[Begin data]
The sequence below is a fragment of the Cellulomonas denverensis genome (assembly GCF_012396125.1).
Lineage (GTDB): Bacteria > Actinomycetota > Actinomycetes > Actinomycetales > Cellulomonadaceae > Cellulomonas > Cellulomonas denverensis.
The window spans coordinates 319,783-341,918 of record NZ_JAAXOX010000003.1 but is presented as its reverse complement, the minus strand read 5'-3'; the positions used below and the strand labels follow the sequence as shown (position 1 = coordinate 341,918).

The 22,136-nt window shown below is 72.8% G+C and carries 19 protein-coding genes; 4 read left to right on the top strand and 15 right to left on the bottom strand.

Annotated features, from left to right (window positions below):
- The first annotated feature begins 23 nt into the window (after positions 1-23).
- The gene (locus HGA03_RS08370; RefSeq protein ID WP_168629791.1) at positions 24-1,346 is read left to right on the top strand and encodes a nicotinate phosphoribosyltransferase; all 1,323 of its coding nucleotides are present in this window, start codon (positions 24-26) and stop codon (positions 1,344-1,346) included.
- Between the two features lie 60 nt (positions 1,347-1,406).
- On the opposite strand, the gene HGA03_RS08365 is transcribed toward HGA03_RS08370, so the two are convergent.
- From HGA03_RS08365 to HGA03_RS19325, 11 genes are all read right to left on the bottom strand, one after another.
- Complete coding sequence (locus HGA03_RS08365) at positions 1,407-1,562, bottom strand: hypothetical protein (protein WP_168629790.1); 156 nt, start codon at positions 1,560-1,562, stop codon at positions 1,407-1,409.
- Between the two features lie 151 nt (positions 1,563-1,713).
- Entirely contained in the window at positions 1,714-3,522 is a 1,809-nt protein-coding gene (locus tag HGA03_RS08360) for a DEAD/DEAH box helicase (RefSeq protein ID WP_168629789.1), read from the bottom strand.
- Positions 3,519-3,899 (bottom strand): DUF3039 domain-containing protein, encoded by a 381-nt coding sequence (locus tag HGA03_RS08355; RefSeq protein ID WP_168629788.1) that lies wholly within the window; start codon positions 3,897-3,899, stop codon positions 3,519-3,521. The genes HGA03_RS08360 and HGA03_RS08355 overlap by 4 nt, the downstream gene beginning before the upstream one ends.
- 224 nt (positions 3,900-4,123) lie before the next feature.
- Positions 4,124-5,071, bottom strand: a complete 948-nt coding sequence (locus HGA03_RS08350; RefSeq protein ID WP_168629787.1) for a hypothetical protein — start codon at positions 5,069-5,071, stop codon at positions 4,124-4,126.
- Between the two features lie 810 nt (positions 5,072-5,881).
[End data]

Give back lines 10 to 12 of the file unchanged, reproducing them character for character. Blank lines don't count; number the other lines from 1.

- From HGA03_RS08365 to HGA03_RS19325, 11 genes are all read right to left on the bottom strand, one after another.
- Complete coding sequence (locus HGA03_RS08365) at positions 1,407-1,562, bottom strand: hypothetical protein (protein WP_168629790.1); 156 nt, start codon at positions 1,560-1,562, stop codon at positions 1,407-1,409.
- Between the two features lie 151 nt (positions 1,563-1,713).